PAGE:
“Due to the pandemic, it is now difficult to attract highly experienced engineers to commit to new-build projects for one to two years when they are used to equal rotation,” Young says. Brexit regulations (90 days in Europe in every 180) and the difficulty of flying in and out of Europe regularly during weekends has made it difficult to place UK residents on European build projects. This has led to them starting to see more rotational contracts during the build to secure the best talent.

Traditionally, engineers are hired on permanent contract during the build and switch to rotation when operational. However, YPI Crew has noticed an increased demand for rotation from engineers, captains, and officers throughout the build process.

“We are already placing full teams on large [60 meters and above] new-build projects with key clients, which will be launching in 2022 and looking forward to working with many more as the year progresses,” Young says.

Courtesy of Bilgin Yachts

More diverse vessels are coming to the market, which is leading to the search for candidates with diverse backgrounds, such as PSV and diesel-electric and high-voltage certificates, Young says. With the popularity of support and explorer yachts, new, specific qualifications are being requested, such as helicopter operations and a Helicopter Landing Officer license, experience with large tenders, and submersible or Remotely Operated Underwater Vehicle experience, says Chloe Collet, Captain’s and Officers Recruiter at YPI CREW.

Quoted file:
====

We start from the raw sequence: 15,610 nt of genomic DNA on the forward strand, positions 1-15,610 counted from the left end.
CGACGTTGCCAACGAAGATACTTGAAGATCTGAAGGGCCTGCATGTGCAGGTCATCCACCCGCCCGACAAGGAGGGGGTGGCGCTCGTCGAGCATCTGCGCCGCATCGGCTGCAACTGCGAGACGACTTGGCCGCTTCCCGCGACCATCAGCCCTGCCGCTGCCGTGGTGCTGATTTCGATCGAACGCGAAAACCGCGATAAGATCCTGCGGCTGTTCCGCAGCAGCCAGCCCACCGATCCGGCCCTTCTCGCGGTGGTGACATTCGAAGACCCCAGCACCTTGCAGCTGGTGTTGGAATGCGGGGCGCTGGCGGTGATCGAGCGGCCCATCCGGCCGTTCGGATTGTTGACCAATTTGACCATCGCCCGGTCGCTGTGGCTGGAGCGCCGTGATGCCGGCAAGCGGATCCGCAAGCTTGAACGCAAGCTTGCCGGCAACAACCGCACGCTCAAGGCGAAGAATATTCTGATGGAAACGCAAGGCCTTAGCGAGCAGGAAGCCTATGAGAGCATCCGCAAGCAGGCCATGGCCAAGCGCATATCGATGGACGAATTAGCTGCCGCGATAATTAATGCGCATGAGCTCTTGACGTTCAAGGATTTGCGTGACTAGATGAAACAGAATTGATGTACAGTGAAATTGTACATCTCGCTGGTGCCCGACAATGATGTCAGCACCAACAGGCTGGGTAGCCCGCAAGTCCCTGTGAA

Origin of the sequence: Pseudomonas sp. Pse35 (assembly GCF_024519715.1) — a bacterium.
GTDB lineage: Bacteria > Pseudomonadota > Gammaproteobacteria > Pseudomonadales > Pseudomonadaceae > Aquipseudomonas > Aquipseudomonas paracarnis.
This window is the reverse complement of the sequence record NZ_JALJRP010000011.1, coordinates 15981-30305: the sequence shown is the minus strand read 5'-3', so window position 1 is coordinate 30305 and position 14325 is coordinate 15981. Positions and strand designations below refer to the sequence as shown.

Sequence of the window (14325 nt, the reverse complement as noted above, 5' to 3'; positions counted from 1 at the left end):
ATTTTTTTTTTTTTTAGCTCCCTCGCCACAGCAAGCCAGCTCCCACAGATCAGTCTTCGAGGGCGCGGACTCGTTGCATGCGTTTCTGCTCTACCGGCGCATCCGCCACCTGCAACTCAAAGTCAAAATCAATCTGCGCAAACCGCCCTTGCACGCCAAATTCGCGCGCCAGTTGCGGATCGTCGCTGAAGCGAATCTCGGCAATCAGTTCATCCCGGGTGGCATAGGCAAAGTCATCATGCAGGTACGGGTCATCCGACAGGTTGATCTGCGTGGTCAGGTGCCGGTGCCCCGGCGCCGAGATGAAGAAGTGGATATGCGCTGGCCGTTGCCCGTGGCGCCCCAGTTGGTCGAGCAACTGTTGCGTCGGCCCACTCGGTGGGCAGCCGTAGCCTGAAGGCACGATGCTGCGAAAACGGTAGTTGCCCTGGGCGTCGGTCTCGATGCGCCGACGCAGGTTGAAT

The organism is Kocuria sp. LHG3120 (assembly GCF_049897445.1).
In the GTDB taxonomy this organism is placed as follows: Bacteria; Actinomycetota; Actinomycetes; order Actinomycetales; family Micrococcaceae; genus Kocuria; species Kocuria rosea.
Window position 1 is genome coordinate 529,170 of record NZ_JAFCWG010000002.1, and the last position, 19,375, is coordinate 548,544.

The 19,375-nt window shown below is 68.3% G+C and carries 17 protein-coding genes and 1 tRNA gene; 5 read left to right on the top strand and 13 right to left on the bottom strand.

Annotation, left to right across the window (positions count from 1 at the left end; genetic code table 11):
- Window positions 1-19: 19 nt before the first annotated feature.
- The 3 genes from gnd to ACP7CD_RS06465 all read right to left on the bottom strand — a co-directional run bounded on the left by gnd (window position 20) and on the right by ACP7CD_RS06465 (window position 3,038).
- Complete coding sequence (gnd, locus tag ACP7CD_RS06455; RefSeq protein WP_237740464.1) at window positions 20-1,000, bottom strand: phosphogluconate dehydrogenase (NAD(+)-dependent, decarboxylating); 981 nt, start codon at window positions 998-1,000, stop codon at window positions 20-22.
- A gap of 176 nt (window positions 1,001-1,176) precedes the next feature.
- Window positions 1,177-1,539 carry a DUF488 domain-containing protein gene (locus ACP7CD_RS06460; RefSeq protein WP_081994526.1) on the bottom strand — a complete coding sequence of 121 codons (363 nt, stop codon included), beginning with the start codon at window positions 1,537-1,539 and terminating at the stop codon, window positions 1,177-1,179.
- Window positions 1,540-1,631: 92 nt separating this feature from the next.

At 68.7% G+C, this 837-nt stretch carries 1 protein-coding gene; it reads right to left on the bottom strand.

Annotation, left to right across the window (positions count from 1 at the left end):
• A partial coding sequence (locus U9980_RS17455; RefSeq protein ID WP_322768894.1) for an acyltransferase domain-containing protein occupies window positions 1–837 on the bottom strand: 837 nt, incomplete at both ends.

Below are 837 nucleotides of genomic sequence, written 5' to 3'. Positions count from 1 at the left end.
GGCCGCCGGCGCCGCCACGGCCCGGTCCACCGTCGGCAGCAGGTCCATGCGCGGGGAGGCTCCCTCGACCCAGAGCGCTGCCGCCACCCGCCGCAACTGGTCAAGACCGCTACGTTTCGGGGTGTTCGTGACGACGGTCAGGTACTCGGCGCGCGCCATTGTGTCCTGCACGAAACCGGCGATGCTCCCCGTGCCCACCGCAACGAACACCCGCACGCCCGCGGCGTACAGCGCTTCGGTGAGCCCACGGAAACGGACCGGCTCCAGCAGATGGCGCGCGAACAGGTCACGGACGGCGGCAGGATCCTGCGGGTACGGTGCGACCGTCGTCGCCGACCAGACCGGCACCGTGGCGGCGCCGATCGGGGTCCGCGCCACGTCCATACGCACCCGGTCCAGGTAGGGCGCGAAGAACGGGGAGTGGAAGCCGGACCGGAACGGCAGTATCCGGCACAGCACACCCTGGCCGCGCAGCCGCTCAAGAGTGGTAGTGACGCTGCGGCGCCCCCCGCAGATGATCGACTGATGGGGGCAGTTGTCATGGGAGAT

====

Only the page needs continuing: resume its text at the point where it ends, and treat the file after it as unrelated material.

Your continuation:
The recruitment needs for new builds will differ between the vessels under and over 500 GT/50 meters.

Crew & Concierge Director Sara Duncan also feels positive about the boom in new builds, pointing out that not only will they generate jobs for crew, but also within the companies that benefit shoreside from the yachting industry.

Compared to a few months ago, Sara says the market has improved slightly, but the demand remains high. Good candidates are snapped up quickly, and when new jobs come in and the clients say they’re in no hurry, Crew & Concierge have been trying to manage their expectations as good candidates aren’t sitting around for long.

The shortage of staff is not just confined to the yachting industry but points to a worldwide shortage. “During the pandemic, I think many people reassessed their life choices and looked at the quality of their life,” she says. “As for life in the UK, many have struggled to get motivated and get themselves back to work, which is the fallout from furlough."

Even though the forecasted projects are set to be launched and delivered between now and 2026, the recruitment needs will differ between the vessels under and over 500 GT/50 meters but YPI Crew Head of the Captain’s and Officers Department Ulrica Lindstrom sees a great future ahead with access to qualified and experienced crew to meet the market needs.

“It is very exciting to see that many new builds are offering environmentally friendly solutions, new technologies, hybrid propulsions, new ways of garbage disposal etc.,” she says. “As recruiters, it’s such a great opportunity to welcome these positive changes in the industry and work with our clients to build high-performing crews that will lead this revolution.”


More from Dockwalk